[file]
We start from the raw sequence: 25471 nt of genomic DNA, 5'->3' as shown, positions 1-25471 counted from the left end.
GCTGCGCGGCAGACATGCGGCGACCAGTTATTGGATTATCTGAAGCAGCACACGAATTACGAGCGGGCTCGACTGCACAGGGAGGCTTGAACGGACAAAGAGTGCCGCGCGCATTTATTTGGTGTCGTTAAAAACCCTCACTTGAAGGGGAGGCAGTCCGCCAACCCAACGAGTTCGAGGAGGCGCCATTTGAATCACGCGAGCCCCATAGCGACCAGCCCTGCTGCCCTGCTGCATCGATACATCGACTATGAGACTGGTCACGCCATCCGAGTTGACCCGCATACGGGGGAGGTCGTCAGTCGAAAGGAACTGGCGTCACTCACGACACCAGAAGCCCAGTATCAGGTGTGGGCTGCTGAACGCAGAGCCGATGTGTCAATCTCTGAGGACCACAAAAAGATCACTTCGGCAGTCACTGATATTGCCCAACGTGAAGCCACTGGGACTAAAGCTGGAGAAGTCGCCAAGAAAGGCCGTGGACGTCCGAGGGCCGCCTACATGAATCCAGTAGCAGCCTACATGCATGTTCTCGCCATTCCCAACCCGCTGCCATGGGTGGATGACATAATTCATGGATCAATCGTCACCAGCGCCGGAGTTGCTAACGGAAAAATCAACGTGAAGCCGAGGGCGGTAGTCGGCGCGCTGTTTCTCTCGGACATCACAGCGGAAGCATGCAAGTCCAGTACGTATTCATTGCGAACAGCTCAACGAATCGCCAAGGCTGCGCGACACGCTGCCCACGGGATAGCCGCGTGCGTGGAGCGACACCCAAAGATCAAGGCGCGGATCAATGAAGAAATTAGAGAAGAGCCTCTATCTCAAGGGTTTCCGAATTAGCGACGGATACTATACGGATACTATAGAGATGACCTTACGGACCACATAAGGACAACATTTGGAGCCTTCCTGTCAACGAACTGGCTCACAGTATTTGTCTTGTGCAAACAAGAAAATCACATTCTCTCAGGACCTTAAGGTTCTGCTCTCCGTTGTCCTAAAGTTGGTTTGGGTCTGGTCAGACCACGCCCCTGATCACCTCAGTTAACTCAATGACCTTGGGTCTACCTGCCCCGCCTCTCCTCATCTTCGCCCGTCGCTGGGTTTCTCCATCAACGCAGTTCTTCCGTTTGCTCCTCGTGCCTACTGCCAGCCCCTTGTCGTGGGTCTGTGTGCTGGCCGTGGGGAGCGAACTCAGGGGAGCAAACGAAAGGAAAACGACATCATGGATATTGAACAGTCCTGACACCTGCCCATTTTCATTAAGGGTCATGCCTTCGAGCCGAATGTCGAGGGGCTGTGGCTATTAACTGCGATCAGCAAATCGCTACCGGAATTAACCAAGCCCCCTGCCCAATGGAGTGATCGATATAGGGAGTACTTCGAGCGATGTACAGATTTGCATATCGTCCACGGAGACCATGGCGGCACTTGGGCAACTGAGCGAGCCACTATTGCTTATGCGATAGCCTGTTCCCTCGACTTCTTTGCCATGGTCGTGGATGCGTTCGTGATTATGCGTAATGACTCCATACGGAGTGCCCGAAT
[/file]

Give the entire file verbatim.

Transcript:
We start from the raw sequence: 25471 nt of genomic DNA, 5'->3' as shown, positions 1-25471 counted from the left end.
GCTGCGCGGCAGACATGCGGCGACCAGTTATTGGATTATCTGAAGCAGCACACGAATTACGAGCGGGCTCGACTGCACAGGGAGGCTTGAACGGACAAAGAGTGCCGCGCGCATTTATTTGGTGTCGTTAAAAACCCTCACTTGAAGGGGAGGCAGTCCGCCAACCCAACGAGTTCGAGGAGGCGCCATTTGAATCACGCGAGCCCCATAGCGACCAGCCCTGCTGCCCTGCTGCATCGATACATCGACTATGAGACTGGTCACGCCATCCGAGTTGACCCGCATACGGGGGAGGTCGTCAGTCGAAAGGAACTGGCGTCACTCACGACACCAGAAGCCCAGTATCAGGTGTGGGCTGCTGAACGCAGAGCCGATGTGTCAATCTCTGAGGACCACAAAAAGATCACTTCGGCAGTCACTGATATTGCCCAACGTGAAGCCACTGGGACTAAAGCTGGAGAAGTCGCCAAGAAAGGCCGTGGACGTCCGAGGGCCGCCTACATGAATCCAGTAGCAGCCTACATGCATGTTCTCGCCATTCCCAACCCGCTGCCATGGGTGGATGACATAATTCATGGATCAATCGTCACCAGCGCCGGAGTTGCTAACGGAAAAATCAACGTGAAGCCGAGGGCGGTAGTCGGCGCGCTGTTTCTCTCGGACATCACAGCGGAAGCATGCAAGTCCAGTACGTATTCATTGCGAACAGCTCAACGAATCGCCAAGGCTGCGCGACACGCTGCCCACGGGATAGCCGCGTGCGTGGAGCGACACCCAAAGATCAAGGCGCGGATCAATGAAGAAATTAGAGAAGAGCCTCTATCTCAAGGGTTTCCGAATTAGCGACGGATACTATACGGATACTATAGAGATGACCTTACGGACCACATAAGGACAACATTTGGAGCCTTCCTGTCAACGAACTGGCTCACAGTATTTGTCTTGTGCAAACAAGAAAATCACATTCTCTCAGGACCTTAAGGTTCTGCTCTCCGTTGTCCTAAAGTTGGTTTGGGTCTGGTCAGACCACGCCCCTGATCACCTCAGTTAACTCAATGACCTTGGGTCTACCTGCCCCGCCTCTCCTCATCTTCGCCCGTCGCTGGGTTTCTCCATCAACGCAGTTCTTCCGTTTGCTCCTCGTGCCTACTGCCAGCCCCTTGTCGTGGGTCTGTGTGCTGGCCGTGGGGAGCGAACTCAGGGGAGCAAACGAAAGGAAAACGACATCATGGATATTGAACAGTCCTGACACCTGCCCATTTTCATTAAGGGTCATGCCTTCGAGCCGAATGTCGAGGGGCTGTGGCTATTAACTGCGATCAGCAAATCGCTACCGGAATTAACCAAGCCCCCTGCCCAATGGAGTGATCGATATAGGGAGTACTTCGAGCGATGTACAGATTTGCATATCGTCCACGGAGACCATGGCGGCACTTGGGCAACTGAGCGAGCCACTATTGCTTATGCGATAGCCTGTTCCCTCGACTTCTTTGCCATGGTCGTGGATGCGTTCGTGATTATGCGTAATGACTCCATACGGAGTGCCCGAAT